The Pays de la Loire Chamber of Commerce and Industry announced its support in 2013 along with the region’s Chamber of Trades and Crafts and Chamber of Agriculture for a Troisième Révolution Industrielle et Agricole (TRIA) initiative. By accepting a role in this project, the Loire consular networks have committed themselves to addressing today’s global economic, demographic and climate challenges, all of which are already making their effects felt locally, with the aim of becoming future business incubators.
TRIA, inspired in particular by the work of J. Rifkin, embraces a clear “vision”, that of actively supporting companies throughout their digital and energy transition so that they become drivers for future Pays de la Loire economic development. TRIA currently assists some 200,000 Loire companies, helping them to become more “agile” by making use of four competitiveness levers: the energy and environmental transition; improved global performance ; new economic models; and the digital revolution spearheaded by new technologies and connected objects. The chambers make practical tools and schemes available to businesses in each of these areas, including PEPS for controlling energy production, DINAMIC for improving internal performance, ACT’IF for mapping incoming and outgoing flows of materials in order to pool resources, the functional economy club, the Eco-Produire ecological initiative and CSR.
To develop sectors with strong growth potential, TRIA has also set itself the objective of creating a smaller group of some 3,000 “challengers”, future intermediate-sized enterprises or unicorns providing cutting-edge products or services in six sectors structuring the regional economy: renewable energy; positive-energy buildings; ecomobility of goods and people; energy conversion and storage and smart grids; big data and connected objects; and ecologically intensive agriculture.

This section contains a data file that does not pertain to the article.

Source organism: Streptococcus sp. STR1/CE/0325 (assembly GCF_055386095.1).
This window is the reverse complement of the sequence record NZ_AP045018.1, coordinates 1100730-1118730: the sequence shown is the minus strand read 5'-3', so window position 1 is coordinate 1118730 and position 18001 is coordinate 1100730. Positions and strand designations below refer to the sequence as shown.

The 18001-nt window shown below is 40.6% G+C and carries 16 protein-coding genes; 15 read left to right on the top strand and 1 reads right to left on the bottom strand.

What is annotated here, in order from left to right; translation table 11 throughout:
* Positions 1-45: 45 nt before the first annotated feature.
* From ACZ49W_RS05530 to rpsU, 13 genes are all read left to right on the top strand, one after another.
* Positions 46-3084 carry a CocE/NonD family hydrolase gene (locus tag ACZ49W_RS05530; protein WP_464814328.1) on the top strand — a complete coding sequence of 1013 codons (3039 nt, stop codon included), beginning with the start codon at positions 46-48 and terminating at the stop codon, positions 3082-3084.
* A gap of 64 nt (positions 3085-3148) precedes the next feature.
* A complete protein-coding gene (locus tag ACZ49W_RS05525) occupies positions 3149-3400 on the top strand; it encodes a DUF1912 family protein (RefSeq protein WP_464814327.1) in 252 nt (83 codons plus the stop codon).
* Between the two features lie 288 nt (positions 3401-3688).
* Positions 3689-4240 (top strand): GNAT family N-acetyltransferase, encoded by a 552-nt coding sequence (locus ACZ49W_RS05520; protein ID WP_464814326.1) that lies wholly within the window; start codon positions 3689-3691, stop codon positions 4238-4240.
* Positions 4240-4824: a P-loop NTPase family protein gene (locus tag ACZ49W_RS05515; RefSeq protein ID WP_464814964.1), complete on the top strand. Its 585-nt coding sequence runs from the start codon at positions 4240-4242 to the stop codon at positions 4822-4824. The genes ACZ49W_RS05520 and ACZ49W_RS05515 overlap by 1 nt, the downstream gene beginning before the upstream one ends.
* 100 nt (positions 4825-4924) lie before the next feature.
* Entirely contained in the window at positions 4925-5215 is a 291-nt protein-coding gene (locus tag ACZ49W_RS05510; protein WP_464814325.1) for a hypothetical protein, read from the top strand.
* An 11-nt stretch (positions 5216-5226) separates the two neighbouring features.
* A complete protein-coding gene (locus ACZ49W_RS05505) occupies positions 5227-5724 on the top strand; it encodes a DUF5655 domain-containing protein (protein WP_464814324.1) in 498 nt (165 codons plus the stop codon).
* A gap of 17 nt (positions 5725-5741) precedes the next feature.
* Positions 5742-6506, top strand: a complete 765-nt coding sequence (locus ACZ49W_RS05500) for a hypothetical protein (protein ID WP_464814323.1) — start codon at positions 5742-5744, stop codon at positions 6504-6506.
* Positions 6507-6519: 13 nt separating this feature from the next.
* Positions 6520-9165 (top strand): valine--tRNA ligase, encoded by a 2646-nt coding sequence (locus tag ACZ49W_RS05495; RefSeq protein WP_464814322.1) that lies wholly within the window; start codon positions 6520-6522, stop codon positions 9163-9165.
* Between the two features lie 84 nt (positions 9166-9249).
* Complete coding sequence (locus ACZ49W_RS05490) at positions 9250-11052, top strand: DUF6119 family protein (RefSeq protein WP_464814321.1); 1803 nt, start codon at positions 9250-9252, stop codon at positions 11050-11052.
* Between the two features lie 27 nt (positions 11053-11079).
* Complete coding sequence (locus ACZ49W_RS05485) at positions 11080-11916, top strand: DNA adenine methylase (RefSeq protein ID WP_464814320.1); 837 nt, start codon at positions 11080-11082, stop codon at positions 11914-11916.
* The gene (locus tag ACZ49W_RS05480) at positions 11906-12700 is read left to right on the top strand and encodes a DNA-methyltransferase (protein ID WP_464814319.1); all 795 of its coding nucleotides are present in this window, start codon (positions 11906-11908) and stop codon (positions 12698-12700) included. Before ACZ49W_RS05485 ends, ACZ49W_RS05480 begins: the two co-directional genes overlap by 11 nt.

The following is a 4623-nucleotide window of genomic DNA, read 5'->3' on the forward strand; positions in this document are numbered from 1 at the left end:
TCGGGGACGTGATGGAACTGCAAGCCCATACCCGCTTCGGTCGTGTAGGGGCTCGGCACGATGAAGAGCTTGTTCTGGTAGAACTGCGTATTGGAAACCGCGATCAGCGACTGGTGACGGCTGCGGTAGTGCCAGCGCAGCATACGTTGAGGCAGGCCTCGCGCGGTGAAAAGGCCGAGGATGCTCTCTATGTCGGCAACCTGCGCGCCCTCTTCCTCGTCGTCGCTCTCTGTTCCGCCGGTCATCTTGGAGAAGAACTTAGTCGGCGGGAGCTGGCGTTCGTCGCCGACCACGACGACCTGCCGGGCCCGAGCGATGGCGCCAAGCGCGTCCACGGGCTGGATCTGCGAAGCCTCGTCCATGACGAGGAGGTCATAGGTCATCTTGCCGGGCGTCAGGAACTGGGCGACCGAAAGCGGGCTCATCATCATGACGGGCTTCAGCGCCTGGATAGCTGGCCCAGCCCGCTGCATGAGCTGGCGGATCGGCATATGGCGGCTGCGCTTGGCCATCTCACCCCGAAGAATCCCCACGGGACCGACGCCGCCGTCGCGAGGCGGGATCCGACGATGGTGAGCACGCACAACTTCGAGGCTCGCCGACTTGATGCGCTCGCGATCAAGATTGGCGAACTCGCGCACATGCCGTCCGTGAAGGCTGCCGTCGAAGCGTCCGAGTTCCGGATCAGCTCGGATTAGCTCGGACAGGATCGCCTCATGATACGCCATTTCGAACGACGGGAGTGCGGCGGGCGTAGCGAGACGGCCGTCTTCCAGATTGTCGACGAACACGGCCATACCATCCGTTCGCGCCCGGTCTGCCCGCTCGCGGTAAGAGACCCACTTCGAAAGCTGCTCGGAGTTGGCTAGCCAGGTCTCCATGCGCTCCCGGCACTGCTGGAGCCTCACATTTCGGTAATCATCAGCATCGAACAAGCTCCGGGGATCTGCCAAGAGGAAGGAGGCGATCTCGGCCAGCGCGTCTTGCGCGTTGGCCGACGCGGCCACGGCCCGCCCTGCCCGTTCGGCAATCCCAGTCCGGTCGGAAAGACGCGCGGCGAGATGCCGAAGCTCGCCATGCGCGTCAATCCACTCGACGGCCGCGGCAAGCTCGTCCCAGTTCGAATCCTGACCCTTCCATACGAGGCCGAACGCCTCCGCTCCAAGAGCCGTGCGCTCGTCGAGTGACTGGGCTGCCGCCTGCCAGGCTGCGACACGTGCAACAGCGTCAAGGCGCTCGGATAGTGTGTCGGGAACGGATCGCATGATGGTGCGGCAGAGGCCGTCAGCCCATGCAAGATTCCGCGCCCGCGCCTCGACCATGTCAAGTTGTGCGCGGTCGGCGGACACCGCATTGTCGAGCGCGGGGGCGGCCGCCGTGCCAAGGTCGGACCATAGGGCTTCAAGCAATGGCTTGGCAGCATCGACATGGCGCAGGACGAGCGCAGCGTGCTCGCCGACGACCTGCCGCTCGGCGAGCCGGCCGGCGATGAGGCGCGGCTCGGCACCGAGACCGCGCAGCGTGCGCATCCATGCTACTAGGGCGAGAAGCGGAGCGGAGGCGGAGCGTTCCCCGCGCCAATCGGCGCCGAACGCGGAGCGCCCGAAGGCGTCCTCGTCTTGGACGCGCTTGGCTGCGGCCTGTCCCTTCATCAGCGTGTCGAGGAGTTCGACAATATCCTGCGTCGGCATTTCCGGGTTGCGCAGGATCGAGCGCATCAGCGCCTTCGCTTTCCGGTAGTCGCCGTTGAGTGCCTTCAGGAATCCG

The Pays de la Loire region is fortunate enough to have its own favourable and dense ecosystem of semi-public stakeholders, including various clusters. They play an important role in supporting and promoting sectors at the forefront of innovation and in developing a production knowledge unique in France, as evidenced by its major OEMs (Airbus planes, STX cruise ships, Alstom offshore wind turbines) and their dense subcontractor network. More recently, and somewhat surprisingly, numerous private initiatives have also been set up aimed at providing direct support for such companies. Enterprises like the Cité des Objets Connectés in Angers (fab lab created by several manufacturers) and the Startup Palace in Nantes (accelerator for digital start-ups) tend to prove that government intervention is no longer strictly necessary, that private initiatives are in fact more agile and more responsive in terms of keeping up with revolutionary trends.
Such revolutions are necessary for future growth, and for innovative projects and businesses to be successful they must be underpinned by efficient national and European innovation policies. We have to make Horizon 2020 and InnovFin type programmes more accessible in order to more rapidly meet the needs of “agile” companies and “challengers”. The Juncker Plan, which provides for the establishment of investment platforms as well as funding for business investment projects in the form of bank loans rather than grants, seems to us a good solution for such companies. Finally, while it is important that we “detechnocratise” access to structural funds for public and semi-public structures, these funds must first be brought back up to an acceptable and realistic standard in terms of control, legal certainty and availability, at the risk of becoming increasingly unusable – and therefore unused. To make the transition, it is essential that companies have access to investment and that our innovation ecosystems be sufficiently agile. (May 2016)